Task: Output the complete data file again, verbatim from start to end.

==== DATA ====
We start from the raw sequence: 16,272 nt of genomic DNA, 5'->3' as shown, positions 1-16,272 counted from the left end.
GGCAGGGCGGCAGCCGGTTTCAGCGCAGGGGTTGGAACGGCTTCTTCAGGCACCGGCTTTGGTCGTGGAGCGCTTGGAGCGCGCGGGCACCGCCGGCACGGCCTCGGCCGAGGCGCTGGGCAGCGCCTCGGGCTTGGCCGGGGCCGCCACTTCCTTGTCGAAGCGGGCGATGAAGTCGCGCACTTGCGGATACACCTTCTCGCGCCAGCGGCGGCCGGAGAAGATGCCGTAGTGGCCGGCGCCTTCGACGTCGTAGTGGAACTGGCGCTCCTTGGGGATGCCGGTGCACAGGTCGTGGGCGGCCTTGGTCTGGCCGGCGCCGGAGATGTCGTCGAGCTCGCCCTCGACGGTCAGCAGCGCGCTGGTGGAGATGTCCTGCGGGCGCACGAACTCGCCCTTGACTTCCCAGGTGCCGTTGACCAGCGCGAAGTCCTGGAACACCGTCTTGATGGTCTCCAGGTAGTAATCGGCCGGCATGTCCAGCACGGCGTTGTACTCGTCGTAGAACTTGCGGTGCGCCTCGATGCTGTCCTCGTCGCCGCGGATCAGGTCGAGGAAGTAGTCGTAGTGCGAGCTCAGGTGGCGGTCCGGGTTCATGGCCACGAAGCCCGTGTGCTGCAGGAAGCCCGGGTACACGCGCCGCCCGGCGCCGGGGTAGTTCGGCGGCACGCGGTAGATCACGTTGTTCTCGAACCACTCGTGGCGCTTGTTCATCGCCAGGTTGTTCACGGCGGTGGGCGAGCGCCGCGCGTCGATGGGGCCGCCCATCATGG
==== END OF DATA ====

We start from the raw sequence: 16,272 nt of genomic DNA, 5'->3' as shown, positions 1-16,272 counted from the left end.
GGCAGGGCGGCAGCCGGTTTCAGCGCAGGGGTTGGAACGGCTTCTTCAGGCACCGGCTTTGGTCGTGGAGCGCTTGGAGCGCGCGGGCACCGCCGGCACGGCCTCGGCCGAGGCGCTGGGCAGCGCCTCGGGCTTGGCCGGGGCCGCCACTTCCTTGTCGAAGCGGGCGATGAAGTCGCGCACTTGCGGATACACCTTCTCGCGCCAGCGGCGGCCGGAGAAGATGCCGTAGTGGCCGGCGCCTTCGACGTCGTAGTGGAACTGGCGCTCCTTGGGGATGCCGGTGCACAGGTCGTGGGCGGCCTTGGTCTGGCCGGCGCCGGAGATGTCGTCGAGCTCGCCCTCGACGGTCAGCAGCGCGCTGGTGGAGATGTCCTGCGGGCGCACGAACTCGCCCTTGACTTCCCAGGTGCCGTTGACCAGCGCGAAGTCCTGGAACACCGTCTTGATGGTCTCCAGGTAGTAATCGGCCGGCATGTCCAGCACGGCGTTGTACTCGTCGTAGAACTTGCGGTGCGCCTCGATGCTGTCCTCGTCGCCGCGGATCAGGTCGAGGAAGTAGTCGTAGTGCGAGCTCAGGTGGCGGTCCGGGTTCATGGCCACGAAGCCCGTGTGCTGCAGGAAGCCCGGGTACACGCGCCGCCCGGCGCCGGGGTAGTTCGGCGGCACGCGGTAGATCACGTTGTTCTCGAACCACTCGTGGCGCTTGTTCATCGCCAGGTTGTTCACGGCGGTGGGCGAGCGCCGCGCGTCGATGGGGCCGCCCATCATGG